KIRSTY. Whose is it?

(Pause.)

ANNA. Mine and Simon's.

(Pause.)

ANNA. Sorry. I just can't... here.

(Pause.)

ANNA. The first time that we came here I slept with Simon on this beach.

KIRSTY. Yes. I really don't need to know this.

ANNA. Sorry.

(Pause.)

KIRSTY. No, I'm sorry.

ANNA. We could always move on to somewhere else.

KIRSTY. I'm not in the mood now.

(Pause.)

KIRSTY. What was it like.

ANNA. It was nice. It was a beautiful night. I felt very happy.

(Pause.)

KIRSTY. What about the second time that you came here?

ANNA. We were going to go out onto the beach again but Simon ended up bottling out. He felt overawed by the last time that we went here, he said. He didn't think that he could perform. I wasn't really very interested in the idea of performance.

(Pause.)

ANNA. You do understand, don't you?

Next -
Giraffes - Act Two, Scene Six.

Saturday, 16 July 2011

Giraffes - Act Two, Scene Four.



This isn't going to make much sense unless you start at the beginning - Giraffes - Act One, Scene One.

SCENE FOUR.

(Morning. Simon still asleep on sofa. Anna and Kirsty are having breakfast.)

KIRSTY. He’s waking up.

SIMON. Hhhhh.

(Simon rises.)

SIMON. He’s woken up.

ANNA. Sleep well?

SIMON. Not very. A dream.

ANNA. The usual?

SIMON. Not quite.

ANNA. Simon dreams of school corridors and deserted playgrounds.

SIMON. I discovered a new station. The train that I was on sailed past home into a new station, one that I never knew existed before, not on the line, The station was very old, tiny, never knew it existed before. When I walked out I noticed that it was next to a red brick building with a brick gate that I seemed to remember from my childhood. Or did I? It’s funny the way that dreams do that. I can walk down streets that I haven’t been to since my childhood and I can’t fathom…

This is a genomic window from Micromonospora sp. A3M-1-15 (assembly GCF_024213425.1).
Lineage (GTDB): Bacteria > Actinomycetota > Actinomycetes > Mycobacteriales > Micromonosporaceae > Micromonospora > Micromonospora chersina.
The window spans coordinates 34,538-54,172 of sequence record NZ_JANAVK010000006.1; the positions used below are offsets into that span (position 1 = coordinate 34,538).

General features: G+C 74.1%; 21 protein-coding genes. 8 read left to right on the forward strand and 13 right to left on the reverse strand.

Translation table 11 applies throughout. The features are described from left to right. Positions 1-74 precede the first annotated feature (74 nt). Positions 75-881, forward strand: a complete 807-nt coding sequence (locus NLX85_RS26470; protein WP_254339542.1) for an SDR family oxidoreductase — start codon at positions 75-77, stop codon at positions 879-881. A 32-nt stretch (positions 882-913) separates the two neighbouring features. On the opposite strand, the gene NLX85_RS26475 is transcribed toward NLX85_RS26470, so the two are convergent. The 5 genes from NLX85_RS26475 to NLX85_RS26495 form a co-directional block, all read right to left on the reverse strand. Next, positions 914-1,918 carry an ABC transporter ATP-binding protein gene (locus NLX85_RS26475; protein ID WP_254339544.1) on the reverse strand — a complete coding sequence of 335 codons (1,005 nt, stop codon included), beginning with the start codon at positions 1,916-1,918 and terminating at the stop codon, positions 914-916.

KIRSTY. You can’t fathom what?

SIMON. Whether they really existed or not.

ANNA. What does that tell you?

KIRSTY. That you want to be able to control your past?

SIMON. Doesn’t everyone?

KIRSTY. We made you breakfast.

SIMON. Thank you.

(He joins them.)

SIMON. What do you dream about, then?

KIRSTY. Me?

SIMON. Mm.

KIRSTY. I’m very lucky. I can control my dreams.

SIMON. That must be useful.

KIRSTY. Everything’s very charming when I dream.

ANNA. What shall we do today?

KIRSTY. What would you like to do?

ANNA. What would you like to do?

SIMON. I’d like to do whatever it is that you want to do.

KIRSTY. We can do whatever we want.

SIMON. I’d like to get some shopping.

KIRSTY. We already did that.

SIMON. What about a swim?

ANNA. We went before breakfast. Sorry.

KIRSTY. You do know that it’s eleven o’clock?

SIMON. Is it? I’ll go myself then, before it gets too hot.

* * *

(Anna and Kirsty.)

KIRSTY. Will he be alright?

ANNA. Of course he will.

(Pause.)

ANNA. Still scared?

KIRSTY. Yes. A bit less.

ANNA. That’s good.

(Pause.)

KIRSTY. We’ve had our sleep, we’ve had a swim, we’ve had our breakfast, we’re on our own. We can do anything.